As the deadline to implement the surplus lines insurance modernization bill — or the Nonadmitted & Reinsurance Reform Act (NRRA) in the Dodd-Frank Act — quickly approaches, some of the nation’s legislators are searching for a way to find consensus on just how to solve a complicated provision.
The problem centers on the provision that deals with how reporting, payment and allocation of premium taxes will be handled post-July 2011.
One solution is the creation of the Surplus Lines Insurance Multi-State Compliance Compact, or SLIMPACT, but not everyone is on board with the concept. In an effort to win consensus from legislators, regulators and the insurance industry, the National Conference of Insurance Legislators (NCOIL) is offering a lighter version of SLIMPACT, now referred to as SLIMPACT-Lite.
The slimmed down version of SLIMPACT is being presented as a compromise proposal at the inaugural State Leader Summit: Working Session on Financial Modernization, to be held this Friday, from 8 a.m. to 11:30 a.m. in Austin, Texas, during the NCOIL Annual Meeting.
“SLIMPACT-Lite could represent the breakthrough that stakeholders have been searching for since the President signed Dodd-Frank in July,” said NCOIL President Rep. Robert Damron. “Its structure is familiar to legislators in the 36 jurisdictions that have already approved an Interstate Insurance Product Regulation Compact, and its authorities have been limited from the original draft to focus on those issues that are addressed by Dodd-Frank or are otherwise most needed to streamline surplus lines taxation and regulation.”
SLIMPACT-Lite would authorize a governing commission to establish allocation formulas to help states share premium tax dollars, uniform payment methods and reporting requirements for insureds and surplus lines brokers, national eligibility standards, and a single policyholder notice to replace the various forms used across the country. To streamline taxation, it would require a state to create a single tax rate for surplus lines insurance, allow states to charge their own rates, and set uniform payment due dates, among other things.
But while NCOIL members have their eyes set on SLIMPACT-Lite, the National Association of Insurance Commissioners (NAIC) is reviewing other options to solve surplus lines premium tax allocation issues.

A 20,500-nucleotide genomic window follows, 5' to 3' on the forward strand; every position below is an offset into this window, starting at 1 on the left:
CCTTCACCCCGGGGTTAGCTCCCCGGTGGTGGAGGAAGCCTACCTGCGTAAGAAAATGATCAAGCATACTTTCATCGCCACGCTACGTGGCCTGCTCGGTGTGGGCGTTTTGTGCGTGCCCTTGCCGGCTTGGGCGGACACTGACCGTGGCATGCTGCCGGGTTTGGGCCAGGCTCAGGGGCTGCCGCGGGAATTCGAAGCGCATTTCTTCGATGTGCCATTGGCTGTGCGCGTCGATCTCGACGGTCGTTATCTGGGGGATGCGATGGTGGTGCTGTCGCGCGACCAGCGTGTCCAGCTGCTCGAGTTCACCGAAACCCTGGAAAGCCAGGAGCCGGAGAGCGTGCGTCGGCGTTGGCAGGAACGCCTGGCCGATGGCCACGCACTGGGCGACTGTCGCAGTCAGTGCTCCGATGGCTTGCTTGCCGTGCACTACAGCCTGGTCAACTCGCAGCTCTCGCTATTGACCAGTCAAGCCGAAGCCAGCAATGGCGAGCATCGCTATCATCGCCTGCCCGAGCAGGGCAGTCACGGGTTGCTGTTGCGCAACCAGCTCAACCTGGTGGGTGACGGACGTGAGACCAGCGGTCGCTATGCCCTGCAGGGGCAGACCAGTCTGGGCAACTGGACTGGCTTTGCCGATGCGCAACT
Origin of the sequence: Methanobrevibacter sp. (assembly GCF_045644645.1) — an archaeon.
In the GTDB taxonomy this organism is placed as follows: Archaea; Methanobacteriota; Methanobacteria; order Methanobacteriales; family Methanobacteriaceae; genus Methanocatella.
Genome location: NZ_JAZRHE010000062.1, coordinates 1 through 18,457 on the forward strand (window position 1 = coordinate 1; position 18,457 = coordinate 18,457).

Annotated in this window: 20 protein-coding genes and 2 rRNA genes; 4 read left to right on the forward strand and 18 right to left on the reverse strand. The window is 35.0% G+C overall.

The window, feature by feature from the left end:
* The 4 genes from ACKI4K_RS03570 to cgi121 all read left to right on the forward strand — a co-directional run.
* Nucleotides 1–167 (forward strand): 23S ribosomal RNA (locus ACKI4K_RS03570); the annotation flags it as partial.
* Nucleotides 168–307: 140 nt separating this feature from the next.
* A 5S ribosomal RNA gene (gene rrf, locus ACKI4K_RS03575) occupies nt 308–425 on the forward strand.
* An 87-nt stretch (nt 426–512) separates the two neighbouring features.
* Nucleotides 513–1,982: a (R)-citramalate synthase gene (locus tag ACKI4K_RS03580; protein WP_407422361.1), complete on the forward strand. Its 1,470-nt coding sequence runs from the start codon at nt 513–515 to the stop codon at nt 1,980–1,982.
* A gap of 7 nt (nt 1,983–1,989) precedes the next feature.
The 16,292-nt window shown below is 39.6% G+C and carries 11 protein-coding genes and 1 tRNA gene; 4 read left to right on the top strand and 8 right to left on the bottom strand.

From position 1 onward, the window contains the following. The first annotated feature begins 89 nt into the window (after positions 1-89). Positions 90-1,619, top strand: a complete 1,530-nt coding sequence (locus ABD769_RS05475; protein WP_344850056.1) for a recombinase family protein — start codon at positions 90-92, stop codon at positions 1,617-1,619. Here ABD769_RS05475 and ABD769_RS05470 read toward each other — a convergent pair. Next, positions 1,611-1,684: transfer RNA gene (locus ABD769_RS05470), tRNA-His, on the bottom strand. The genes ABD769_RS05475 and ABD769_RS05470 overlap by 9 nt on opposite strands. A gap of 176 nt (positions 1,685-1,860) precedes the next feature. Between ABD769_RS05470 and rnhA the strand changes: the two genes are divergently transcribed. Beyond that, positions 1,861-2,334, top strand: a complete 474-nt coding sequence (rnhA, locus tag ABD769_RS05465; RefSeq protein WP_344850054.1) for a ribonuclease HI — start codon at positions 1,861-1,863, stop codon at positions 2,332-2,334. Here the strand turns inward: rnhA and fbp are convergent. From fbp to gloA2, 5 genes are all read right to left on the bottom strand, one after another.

In August, the NAIC launched an Implementation Task Force, headed by Commissioner James Donelon of Louisiana, to discuss SLIMPACT and other tax allocation models. The task force is currently proposing more of an agreement among commissioners rather than a traditional compact, says Dick Bouhan, executive director of the National Association of Surplus Lines Offices. Bouhan says an “agreement” rather than a formal compact might not be as stable down the line. “Structurally SLIMPACT-Lite is different and I think it has more of a chance of meeting legal muster when it gets passed and of being a more stable entity,” Bouhan says.
“When the NAIC began its process to implement Dodd-Frank two months ago, NCOIL urged the organization to consider SLIMPACT as a starting point,” said Damron in a statement. “I committed to working with regulators to modify SLIMPACT, if necessary, and — after reviewing concerns voiced during numerous NAIC Task Force meeting — believe that SLIMPACT-Lite balances the concerns of many stakeholders”
Right now, regulators are insisting on a tax-only agreement, says Phil Ballinger, executive director of the Texas Surplus Lines Stamping Office. He says that the proposal set forth that appears ready for approval from the NAIC task force is being opposed by many industry trade associations.
The surplus lines industry sees some problems with the way the NAIC’s current version is drafted, Bouhan says, and SLIMPACT-Lite is more in line with the NRRA.
However, Bouhan noted that based upon on the NAIC task force phone call yesterday, SLIMPACT-Lite doesn’t conform very well with what the task force is putting forth. “Whether the broader NAIC approves of it remains to be seen,” he says. But Bouhan said SLIMPACT appears to be gaining support from legislators, and it will be legislators who must ultimately approve a compact or agreement in the states.
“The next few months should be interesting,” Ballinger says.
Representatives of The Council of State Governments (CSG), NAIC, North American Securities Administrators Association (NASAA), and National Conference of State Legislatures (NCSL) are expected to participate in the NCOIL Summit on Friday.
The NCOIL State-Federal Relations Committee also will consider a draft Resolution in Support of Amending the Insurance Law to Conform to the Nonadmitted and Reinsurance Reform Act (NRRA), sponsored by NCOIL President-Elect Rep. George Keiser (ND). The resolution says that state “statutes must be amended to conform to the mandatory provisions and definitions contained in the NRRA,” among other things.
The NCOIL Annual Meeting will take place from Nov. 18 – 21 at the Hilton Austin Downtown in Austin, Texas.